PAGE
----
If you could dive down to the ocean floor nearly 540 million years ago just past the point where waves begin to break, you would find an explosion of life--scores of worm-like animals and other sea creatures tunneling complex holes and structures in the mud and sand--where before the environment had been mostly barren.
Thanks to research published today in Science Advances by a University of Saskatchewan (USask)-led international research team, this rapid increase in biodiversity--one of two such major events across a 100-million-year timespan 560 to 443 million years ago--is part of a clearer picture emerging of Earth's ancient oceans and life in them.
"We can see from the trace fossils--tracks, trails, borings, and burrows animals left behind--that this particular environment of the ocean floor, the offshore, served as a 'crucible' for life," said USask paleobiologist Luis Buatois, lead author of the article. "Over the next millions of years, life expanded from this area outwards into deeper waters and inwards into shallower waters."
The research is the culmination of over 20 years of work from Buatois and the team which examined hundreds of rock formations in locations across every continent.
"Until now, these two events--the Cambrian Explosion and the Great Ordovician Biodiversification Event--have been understood mostly through the study of body fossils--the shells, carapaces and the bones of ancient sea creatures," said Buatois. "Now we can confidently say that these events are also reflected in the trace fossil record which reveals the work of those soft-bodied creatures whose fleshy tissues rot very quickly and so are only very rarely preserved."
For the first time, the team has shown evidence of animals actively "engineering" their ecosystem--through the construction of abundant and diverse burrows on the sea floor of the world's oceans in this ancient time.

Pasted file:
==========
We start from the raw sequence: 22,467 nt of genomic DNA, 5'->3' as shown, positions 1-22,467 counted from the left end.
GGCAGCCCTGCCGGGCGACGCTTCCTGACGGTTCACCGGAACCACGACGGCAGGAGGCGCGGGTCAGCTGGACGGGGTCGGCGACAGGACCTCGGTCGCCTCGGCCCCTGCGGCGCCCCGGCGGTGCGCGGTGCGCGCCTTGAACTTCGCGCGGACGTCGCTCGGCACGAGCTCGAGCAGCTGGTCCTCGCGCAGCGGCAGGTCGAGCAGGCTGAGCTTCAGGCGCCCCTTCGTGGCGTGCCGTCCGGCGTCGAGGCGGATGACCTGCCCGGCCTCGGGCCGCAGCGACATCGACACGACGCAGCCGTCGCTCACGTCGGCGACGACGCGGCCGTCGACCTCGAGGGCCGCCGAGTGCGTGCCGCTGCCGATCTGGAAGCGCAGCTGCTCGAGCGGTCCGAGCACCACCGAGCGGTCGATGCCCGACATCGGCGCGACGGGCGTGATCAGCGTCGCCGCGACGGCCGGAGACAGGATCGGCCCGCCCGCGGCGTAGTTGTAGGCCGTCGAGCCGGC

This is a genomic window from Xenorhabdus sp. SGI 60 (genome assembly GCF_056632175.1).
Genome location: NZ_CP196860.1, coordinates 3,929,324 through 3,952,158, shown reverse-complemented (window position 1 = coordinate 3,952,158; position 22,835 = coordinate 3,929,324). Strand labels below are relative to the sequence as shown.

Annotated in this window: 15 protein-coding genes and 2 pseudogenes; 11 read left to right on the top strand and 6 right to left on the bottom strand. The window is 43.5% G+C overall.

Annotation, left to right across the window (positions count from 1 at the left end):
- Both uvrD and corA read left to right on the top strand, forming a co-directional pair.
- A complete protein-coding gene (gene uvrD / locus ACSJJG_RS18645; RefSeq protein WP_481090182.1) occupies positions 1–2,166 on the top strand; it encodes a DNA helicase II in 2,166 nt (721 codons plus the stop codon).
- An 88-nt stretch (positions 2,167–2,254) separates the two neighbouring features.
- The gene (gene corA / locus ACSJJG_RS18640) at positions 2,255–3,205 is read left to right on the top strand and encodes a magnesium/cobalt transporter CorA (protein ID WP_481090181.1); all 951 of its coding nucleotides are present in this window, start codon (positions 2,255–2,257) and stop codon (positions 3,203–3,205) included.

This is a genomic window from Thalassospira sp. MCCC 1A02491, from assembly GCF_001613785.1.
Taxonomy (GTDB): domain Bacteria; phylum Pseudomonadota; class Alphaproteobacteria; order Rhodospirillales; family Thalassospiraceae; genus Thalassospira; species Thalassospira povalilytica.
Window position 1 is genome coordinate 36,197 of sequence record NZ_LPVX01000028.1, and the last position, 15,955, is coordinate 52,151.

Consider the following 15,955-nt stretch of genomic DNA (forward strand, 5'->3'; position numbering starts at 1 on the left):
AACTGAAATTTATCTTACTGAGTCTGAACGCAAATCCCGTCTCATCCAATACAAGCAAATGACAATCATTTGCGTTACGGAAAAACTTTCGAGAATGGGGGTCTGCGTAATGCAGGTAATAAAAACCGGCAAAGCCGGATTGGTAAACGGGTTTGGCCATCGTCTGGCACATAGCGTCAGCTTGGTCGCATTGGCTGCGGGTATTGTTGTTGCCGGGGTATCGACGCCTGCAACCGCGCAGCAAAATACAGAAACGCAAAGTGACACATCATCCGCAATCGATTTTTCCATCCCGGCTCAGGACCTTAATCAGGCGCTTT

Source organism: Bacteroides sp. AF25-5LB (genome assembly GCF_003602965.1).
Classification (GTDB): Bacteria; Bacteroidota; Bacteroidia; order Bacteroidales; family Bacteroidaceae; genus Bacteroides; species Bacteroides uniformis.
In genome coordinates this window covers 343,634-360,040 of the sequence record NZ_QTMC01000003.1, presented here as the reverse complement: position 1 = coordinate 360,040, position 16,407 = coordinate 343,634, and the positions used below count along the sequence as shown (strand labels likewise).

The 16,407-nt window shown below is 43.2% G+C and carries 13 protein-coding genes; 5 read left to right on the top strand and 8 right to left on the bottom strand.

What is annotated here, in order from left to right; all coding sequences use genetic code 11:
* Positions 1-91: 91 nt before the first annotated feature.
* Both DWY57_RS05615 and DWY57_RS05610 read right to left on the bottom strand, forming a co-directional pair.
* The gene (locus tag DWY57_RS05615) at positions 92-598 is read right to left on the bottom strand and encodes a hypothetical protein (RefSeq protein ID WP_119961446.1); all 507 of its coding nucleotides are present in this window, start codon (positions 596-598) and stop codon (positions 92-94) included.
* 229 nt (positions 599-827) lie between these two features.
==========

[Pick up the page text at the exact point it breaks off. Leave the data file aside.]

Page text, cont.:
"Never underestimate what animals are capable of doing," said USask paleobiologist Gabriela Mángano, co-author of the paper. "They can modify their physical and chemical environment, excluding other animals or allowing them to flourish by creating new resources. And they were definitely doing all these things in these ancient seas."
The trace fossil-producing animals' engineering efforts may have laid the foundation for greater diversity in marine life. The researchers identified a 20-million-year time lag during the Cambrian Explosion (the time when most of the major groups of animals first appear in the fossil record) between diversification in trace fossils and in animal body fossils, suggesting the later animals exploited changes which enabled them to diversify even more.
The research also helps resolve a big question from the geochemical record, which indicated much of the ancient ocean was depleted of oxygen and unsuitable for life. Like oceans today, the Cambrian ocean had certain areas that were full of life, while others lacked the necessary conditions to support it.
"The fact that trace fossil distribution shows that there were spots where life flourished adjacent to others devoid of animal activity all through the early Cambrian period is a strong argument in favor of the idea that zones with enough oxygen to sustain a diversity of animals co-existed with oxygen-depleted waters in deeper areas," said Mángano. "It's a situation similar to what happens in modern oceans with oxygen minimum zones in the outer part of the continental shelf and the upper part of the continental slope, but oxygenated ones in shallower water."
The research could provide new insights from an evolutionary perspective into the importance of extensive rock formations of a similar vintage found in Canada and elsewhere, and help society to prepare for coming challenges.
"Understanding changes that took place early in the history of our planet may help us to face present challenges in modern oceans, particularly with respect to oxygen changes," said Buatois.
Other members of the team are: USask PhD student Kai Zhou, University of Portsmouth researcher Nic Minter, Senckenberg am Meer institute (Hamburg) researcher Max Wisshak, College of Wooster (Ohio) paleontologist Mark Wilson, and statistician Ricardo Olea of the United States Geological Survey.
The research was funded by grants from Canada's Natural Sciences and Engineering Research Council awarded to Buatois and Mángano.